Sunrise: A Song of Two Humans, also known as Sunrise, is a 1927 American silent film directed by German film director F. W. Murnau. The story was adapted by Carl Mayer from the short story "Die Reise nach Tilsit" ("A Trip to Tilsit" by Hermann Sudermann).
Sunrise won an Academy Award for Unique and Artistic Production at the first ever Academy Awards ceremony in 1929. In 1937, Sunrise's original negative was destroyed in a nitrate fire. A new negative was created from a surviving print. In 1989, this film was deemed "culturally, historically, or aesthetically significant" by the United States Library of Congress and selected for preservation in their National Film Registry. In a 2002 critics' poll for the British Film Institute, Sunrise was named the seventh-best film in the history of motion pictures.
In 2007, the film was chosen #82 on the 10th anniversary update of the American Film Institute's 100 Years... 100 Movies list of great films. Sunrise is one of the first with a soundtrack of music and sound effects recorded in the then-new Fox Movietone sound-on-film system. Much of the exterior shooting was done at Lake Arrowhead, California.
A Woman From the City (Margaret Livingston) travels to the country on a summertime vacation. She lingers in one particular lakeside town for weeks, having started an affair. One night, she puts on a slinky black dress and wanders through town to a farmhouse where the Man (George O'Brien) and the Wife (Janet Gaynor) live with their infant child. She whistles from outside to the Man. The Man leaves his wife and child for a clandestine tryst. The Wife, well aware (as is everyone else in town) of why her husband has gone, cries on her child's pillow.
The Man and the Woman embrace. The Woman tells the Man that he should sell the farm and go with her to the City. When he asks what to do about his wife, she suggests he drown her and make it look like a boating accident. He objects violently at first, but reluctantly agrees. The Woman gathers bundles of reeds so that, when the boat is overturned, the Man can use them to help stay afloat.
The Wife suspects nothing when her husband suggests going on an outing. The next day, they set off across the lake, but she soon grows suspicious of his strange behavior. The Man stands up menacingly and prepares to throw the Wife overboard, but realizes he cannot do it. He sits back down and begins rowing frantically. When the boat reaches the other shore, the Wife flees and the Man follows, begging her not to be afraid of him.
The Wife boards a trolley to escape, but the Man manages to get on as well. It takes them into the City. Once there, the Wife runs from the Man in a state of fear and confusion into the busy street. The Man catches her and pulls her to safety. Together they wander the City, the Wife still fearful and unsure of the Man's intentions toward her. Slowly, she begins to forgive him. He buys her a bouquet of flowers. Soon after, they go inside a church to watch a wedding. The Man breaks down. After a tearful reconciliation, they wander into the street, oblivious to the busy traffic around them.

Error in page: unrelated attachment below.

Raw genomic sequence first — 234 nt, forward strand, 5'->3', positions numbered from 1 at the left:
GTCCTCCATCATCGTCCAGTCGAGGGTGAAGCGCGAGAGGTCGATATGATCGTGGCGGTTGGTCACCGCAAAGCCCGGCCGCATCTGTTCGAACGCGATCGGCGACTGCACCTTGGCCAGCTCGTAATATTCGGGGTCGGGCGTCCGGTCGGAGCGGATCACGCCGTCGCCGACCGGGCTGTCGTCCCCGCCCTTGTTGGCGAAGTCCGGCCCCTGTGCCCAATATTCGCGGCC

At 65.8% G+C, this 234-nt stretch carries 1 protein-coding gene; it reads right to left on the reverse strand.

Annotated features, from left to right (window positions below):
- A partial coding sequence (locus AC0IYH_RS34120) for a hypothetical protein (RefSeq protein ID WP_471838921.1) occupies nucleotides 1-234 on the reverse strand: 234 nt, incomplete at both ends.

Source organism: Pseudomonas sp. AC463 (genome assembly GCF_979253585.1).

They stroll around the City, getting their picture taken by a photographer who mistakes them for newlyweds, and visiting a barber shop, where the Man gets a shave, then has to fend off an admirer of the Wife. They make their way to a bustling amusement park, where they play a Midway game and dance to a country tune. As darkness falls, they board the trolley for home.
Soon they are drifting peacefully back across the lake under the moonlight. A sudden storm causes their boat to begin sinking. The Man remembers the two bundles of reeds he placed in the boat earlier, and ties the bundles around the Wife. Then the boat capsizes. The Man awakes on the rocky shore, but cannot find his wife. He gathers the townspeople to search the lake in boats for the Wife, but all they find is a broken bundle of reeds floating in the water.
The Woman From The City wakes to the frantic mobilization of the townsfolk and watches from the shadows. Convinced the Wife has drowned, the grief-stricken Man stumbles home and sobs uncontrollably on the Wife's empty bed. The Woman goes to his house, assuming their plan has succeeded, but recoils in horror as the Man glares at her in a murderous rage. She flees, but he chases her down, and begins to choke her. Then the Maid calls to him that his wife is alive, and he releases the Woman. The Wife has survived by clinging to one last bundle of reeds, and has been pulled from the lake by an old fisherman who did not give up hope.
The Man kneels by the Wife's bed as she slowly opens her eyes and smiles radiantly at him. As the sun rises over their farmhouse, the Woman From The City leaves town on a cart. The Man and the Wife kiss as the film dissolves to the sunrise.